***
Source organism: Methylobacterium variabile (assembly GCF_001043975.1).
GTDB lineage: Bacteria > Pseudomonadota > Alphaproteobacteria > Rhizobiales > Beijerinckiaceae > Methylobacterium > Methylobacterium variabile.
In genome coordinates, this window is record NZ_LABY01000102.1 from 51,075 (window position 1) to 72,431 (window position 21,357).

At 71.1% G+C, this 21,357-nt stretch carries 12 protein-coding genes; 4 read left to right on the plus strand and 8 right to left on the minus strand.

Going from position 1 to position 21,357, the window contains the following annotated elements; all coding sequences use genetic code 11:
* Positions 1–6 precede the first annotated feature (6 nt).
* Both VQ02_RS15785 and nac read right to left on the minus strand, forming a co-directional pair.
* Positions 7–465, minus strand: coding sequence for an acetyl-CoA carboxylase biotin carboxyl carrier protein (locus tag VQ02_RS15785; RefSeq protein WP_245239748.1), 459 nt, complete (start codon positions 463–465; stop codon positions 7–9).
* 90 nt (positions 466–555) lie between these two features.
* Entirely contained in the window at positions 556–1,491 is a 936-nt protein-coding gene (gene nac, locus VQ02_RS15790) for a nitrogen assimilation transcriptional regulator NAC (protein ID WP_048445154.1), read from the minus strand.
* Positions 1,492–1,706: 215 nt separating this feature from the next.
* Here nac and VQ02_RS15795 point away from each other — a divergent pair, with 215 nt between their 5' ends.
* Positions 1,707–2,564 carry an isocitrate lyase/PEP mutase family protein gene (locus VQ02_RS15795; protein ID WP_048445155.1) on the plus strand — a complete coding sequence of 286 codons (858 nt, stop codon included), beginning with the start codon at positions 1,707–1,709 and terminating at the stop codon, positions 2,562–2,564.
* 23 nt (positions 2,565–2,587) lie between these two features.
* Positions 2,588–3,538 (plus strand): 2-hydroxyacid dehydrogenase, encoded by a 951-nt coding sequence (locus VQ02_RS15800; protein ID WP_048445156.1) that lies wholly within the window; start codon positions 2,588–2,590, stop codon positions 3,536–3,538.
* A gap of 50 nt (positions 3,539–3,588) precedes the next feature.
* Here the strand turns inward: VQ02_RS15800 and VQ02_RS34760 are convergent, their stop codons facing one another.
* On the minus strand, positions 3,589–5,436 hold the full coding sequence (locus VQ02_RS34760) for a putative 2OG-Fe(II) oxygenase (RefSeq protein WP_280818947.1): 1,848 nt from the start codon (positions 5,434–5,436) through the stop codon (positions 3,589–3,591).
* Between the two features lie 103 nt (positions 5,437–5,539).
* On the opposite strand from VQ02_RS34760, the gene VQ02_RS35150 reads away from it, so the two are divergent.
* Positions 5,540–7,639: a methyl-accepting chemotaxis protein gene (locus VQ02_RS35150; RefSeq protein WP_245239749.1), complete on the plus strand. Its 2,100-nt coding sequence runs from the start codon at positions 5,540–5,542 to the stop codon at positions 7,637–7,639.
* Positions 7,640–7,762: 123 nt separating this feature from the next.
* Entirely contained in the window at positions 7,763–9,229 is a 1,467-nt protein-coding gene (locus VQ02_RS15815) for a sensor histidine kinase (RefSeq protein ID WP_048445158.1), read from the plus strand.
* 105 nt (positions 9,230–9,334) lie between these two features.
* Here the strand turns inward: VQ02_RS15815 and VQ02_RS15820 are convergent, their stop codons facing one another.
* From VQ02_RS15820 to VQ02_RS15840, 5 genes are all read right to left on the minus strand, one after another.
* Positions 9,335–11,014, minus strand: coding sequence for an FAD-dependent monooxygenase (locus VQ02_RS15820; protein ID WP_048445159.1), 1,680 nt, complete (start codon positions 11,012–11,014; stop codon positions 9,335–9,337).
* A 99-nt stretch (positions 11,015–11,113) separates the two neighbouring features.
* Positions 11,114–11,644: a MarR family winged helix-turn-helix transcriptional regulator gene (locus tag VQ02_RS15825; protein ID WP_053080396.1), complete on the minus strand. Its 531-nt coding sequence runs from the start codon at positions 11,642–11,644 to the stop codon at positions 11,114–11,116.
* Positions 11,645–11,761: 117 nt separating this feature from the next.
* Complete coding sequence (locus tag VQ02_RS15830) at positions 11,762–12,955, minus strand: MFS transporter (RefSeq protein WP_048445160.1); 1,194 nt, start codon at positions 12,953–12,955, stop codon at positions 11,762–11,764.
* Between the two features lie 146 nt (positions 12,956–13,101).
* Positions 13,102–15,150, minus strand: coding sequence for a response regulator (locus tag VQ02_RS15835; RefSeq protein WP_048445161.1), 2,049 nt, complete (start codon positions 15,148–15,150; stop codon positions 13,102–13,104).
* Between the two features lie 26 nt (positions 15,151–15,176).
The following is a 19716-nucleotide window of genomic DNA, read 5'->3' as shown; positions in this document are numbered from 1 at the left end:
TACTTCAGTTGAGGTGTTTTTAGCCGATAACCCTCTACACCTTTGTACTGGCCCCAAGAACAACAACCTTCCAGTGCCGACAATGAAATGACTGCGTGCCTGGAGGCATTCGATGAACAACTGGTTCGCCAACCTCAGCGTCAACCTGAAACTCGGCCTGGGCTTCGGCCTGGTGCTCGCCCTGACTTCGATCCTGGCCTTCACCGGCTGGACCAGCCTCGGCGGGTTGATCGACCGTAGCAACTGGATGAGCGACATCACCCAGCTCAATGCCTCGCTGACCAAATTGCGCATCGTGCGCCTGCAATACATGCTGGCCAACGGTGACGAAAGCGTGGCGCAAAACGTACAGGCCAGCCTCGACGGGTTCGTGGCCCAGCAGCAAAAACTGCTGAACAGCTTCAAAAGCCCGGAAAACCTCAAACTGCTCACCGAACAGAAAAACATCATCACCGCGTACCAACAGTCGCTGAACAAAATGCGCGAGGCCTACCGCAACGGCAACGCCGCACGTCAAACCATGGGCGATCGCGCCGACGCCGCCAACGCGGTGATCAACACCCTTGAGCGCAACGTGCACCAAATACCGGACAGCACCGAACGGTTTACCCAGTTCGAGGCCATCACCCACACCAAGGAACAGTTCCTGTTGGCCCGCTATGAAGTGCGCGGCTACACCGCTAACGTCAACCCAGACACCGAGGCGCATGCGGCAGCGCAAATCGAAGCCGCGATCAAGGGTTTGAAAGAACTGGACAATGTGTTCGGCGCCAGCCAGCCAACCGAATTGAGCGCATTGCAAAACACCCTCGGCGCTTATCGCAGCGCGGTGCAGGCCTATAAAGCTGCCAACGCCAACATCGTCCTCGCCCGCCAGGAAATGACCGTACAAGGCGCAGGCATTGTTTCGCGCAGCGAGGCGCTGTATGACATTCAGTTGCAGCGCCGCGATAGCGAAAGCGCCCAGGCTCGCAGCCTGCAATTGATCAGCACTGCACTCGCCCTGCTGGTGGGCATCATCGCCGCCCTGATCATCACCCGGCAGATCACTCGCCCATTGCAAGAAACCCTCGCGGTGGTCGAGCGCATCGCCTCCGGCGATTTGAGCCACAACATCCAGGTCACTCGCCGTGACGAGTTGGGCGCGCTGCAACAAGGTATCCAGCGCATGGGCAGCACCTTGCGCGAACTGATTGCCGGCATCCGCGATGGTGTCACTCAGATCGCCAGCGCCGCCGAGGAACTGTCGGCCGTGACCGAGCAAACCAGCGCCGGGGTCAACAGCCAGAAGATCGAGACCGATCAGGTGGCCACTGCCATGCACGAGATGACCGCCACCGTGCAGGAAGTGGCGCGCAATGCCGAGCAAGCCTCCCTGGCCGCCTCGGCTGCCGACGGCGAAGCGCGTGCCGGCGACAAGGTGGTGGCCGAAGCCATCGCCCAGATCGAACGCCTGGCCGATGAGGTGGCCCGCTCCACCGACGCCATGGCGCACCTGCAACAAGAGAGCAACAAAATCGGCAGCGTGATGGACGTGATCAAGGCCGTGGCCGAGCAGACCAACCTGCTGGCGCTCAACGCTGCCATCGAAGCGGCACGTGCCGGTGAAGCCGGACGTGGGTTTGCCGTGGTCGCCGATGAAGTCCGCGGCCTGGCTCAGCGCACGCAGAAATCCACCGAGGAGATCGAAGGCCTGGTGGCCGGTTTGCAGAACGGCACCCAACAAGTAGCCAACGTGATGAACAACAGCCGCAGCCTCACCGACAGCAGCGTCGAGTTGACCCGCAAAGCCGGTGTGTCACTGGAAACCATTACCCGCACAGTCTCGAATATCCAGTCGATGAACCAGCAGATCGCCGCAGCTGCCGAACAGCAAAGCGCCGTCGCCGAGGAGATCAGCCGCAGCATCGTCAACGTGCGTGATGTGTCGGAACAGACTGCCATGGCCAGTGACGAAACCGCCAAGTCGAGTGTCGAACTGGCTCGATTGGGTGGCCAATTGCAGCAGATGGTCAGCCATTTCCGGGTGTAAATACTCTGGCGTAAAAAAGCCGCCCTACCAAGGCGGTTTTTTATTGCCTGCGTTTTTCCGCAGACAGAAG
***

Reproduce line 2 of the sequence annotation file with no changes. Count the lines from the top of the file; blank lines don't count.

GTDB lineage: Bacteria > Pseudomonadota > Alphaproteobacteria > Rhizobiales > Beijerinckiaceae > Methylobacterium > Methylobacterium variabile.